Sustainable Development Glossary

Anthropogenic - defined as 'Having its origin in the activities of man.' It is often used when discussing the causes of climate change - greenhouse gas emissions caused by human activites are anthropogenic causes.

Biocapacity Biocapacity refers to the capacity of a given biologically productive area to generate an on-going supply of renewable resources and to absorb its wastes. Unsustainability occurs when an area's ecological footprint exceeds its biocapacity.

Carbon dioxide emissions Carbon dioxide emissions is the term used to describe the release of carbon into the atmosphere. Carbon is one of the most abundant greenhouse gases in the atmosphere today. Anthropogenic (human caused) carbon dioxide emissions stem from the burning of fossil fuels, gas flaring and the production of cement. Carbon dioxide is primarily used by plants in their photosynthetic processes. Carbon can remain in the earth's atmosphere for about a hundred years.

Climate Climate can be defined as the characteristic weather conditions of a country or region.

Climate Change Climate Change is a change in the statistical distribution of weather over periods of time that range from decades to millions of years.

Climatic variables Climate variables are factors which affect the characteristic weather conditions of a country or region. These factors include the variation of temperature, humidity, precipitation, wind, sunshine hours, cloud cover, visibility etc.

Consumerism Consumerism refers to the increase in the consumption of goods. The Oxford English Dictionary provides this definition "emphasis on or preoccupation with the acquisition of consumer goods".

Deforestation Deforestation is the removal of a forest, or stand of trees, and the uncovered land put to a non-forest use.

Ecological Crisis An ecological crisis occurs when the environment of a species (or a population) changes in a way that threatens its survival.

Economic Crisis An economic crisis is a severe downturn, or recession, in the economy. It may involve decreases in production, investment, employment and household incomes.

Ecosystem An ecosystem is a biological environment consisting of all the organisms living in a particular area, as well as all the nonliving, physical components of the environment with which the organisms interact, such as air, soil, water, and sunlight.

Environmental Degradation Environmental degradation is an adverse change or disturbance to the environment. Examples include the depletion of resources such as air, water and soil, the destruction of ecosystems and the extinction of wildlife.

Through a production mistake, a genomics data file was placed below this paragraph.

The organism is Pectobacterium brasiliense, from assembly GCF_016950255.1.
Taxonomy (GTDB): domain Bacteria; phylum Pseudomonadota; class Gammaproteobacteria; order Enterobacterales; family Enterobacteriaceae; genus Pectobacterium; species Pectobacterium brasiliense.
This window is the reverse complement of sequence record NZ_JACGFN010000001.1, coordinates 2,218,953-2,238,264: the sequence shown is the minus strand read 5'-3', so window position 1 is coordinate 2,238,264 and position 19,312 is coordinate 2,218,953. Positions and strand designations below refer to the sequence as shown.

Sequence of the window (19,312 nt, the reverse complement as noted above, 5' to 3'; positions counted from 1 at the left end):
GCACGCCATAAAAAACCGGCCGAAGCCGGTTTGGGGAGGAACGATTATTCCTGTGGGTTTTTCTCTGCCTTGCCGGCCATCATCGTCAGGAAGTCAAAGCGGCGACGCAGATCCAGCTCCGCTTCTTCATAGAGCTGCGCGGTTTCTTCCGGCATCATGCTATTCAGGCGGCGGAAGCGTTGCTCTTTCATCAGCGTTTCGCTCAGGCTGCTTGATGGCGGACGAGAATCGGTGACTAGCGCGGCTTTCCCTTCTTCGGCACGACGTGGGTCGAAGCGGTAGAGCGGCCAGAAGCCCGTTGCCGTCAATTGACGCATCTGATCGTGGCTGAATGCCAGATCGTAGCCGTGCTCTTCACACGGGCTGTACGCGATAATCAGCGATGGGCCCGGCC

Ethical principles Ethical principles promote moral values such as trust, truth, fairness and kindness. There is not one consistent set of principles, they are frequently vaguely defined and open to interpretation.

First World The First World is a term used to generalise countries that have advanced economies and very high Human Development Indices. These countries are mostly found in North America, Western Europe, Australia and Japan.

Fossil Fuel Fossil fuels are hydrocarbons. They are formed from the remains of dead plants and animals that have been exposed to heat and pressure in the earth's crust over hundreds of millions of years. Examples include coal, oil and natural gas.

Global Warming Global warming is the increase of atmospheric temperatures on earth.

Greenhouse gas emissions Greenhouse gases are gases in an atmosphere that absorb and emit radiation within the thermal infrared range. The main greenhouse gases in the Earth's atmosphere are water vapour, carbon dioxide, methane, nitrous oxide, and ozone. These gases are present in the atmosphere as a result of natural and anthropogenic (human) processes.

Industrialisation Industrialisation is a process of social change and economic development that is closely related with technological innovation and large-scale production.

Industrialised countries Industrialised countries are countries that have advanced economies, technology and very high Human Development Indices.

Non-renewable source Energy sources are considered non-renewable if they cannot be replenished (made again) in a short period of time. These resources often exist in a fixed amount. Examples include oil, coal, natural gas and uranium.

Polluter Pays Principle The Polluter Pays Principle is an environmental policy principle that requires that the costs of pollution be borne by those who cause it. (www.eoearth.org)

Precipitation The condensation of moisture from water vapour in the atmosphere, examples include rain, snow and dew.

Renewable energy source Energy sources are considered renewable if they can be replenished (made again) in a short period of time. Examples include solar, wind, biomass and hydro (water).

Urban sprawl The physical growth and spread of cities.

Water Footprinting The water footprint is an indicator of water use that looks at both direct and indirect water use of a consumer or producer. The water footprint of an individual, community or business is defined as the total volume of freshwater that is used to produce the goods and services consumed by the individual or community or produced by the business. (www.waterfootprint.org)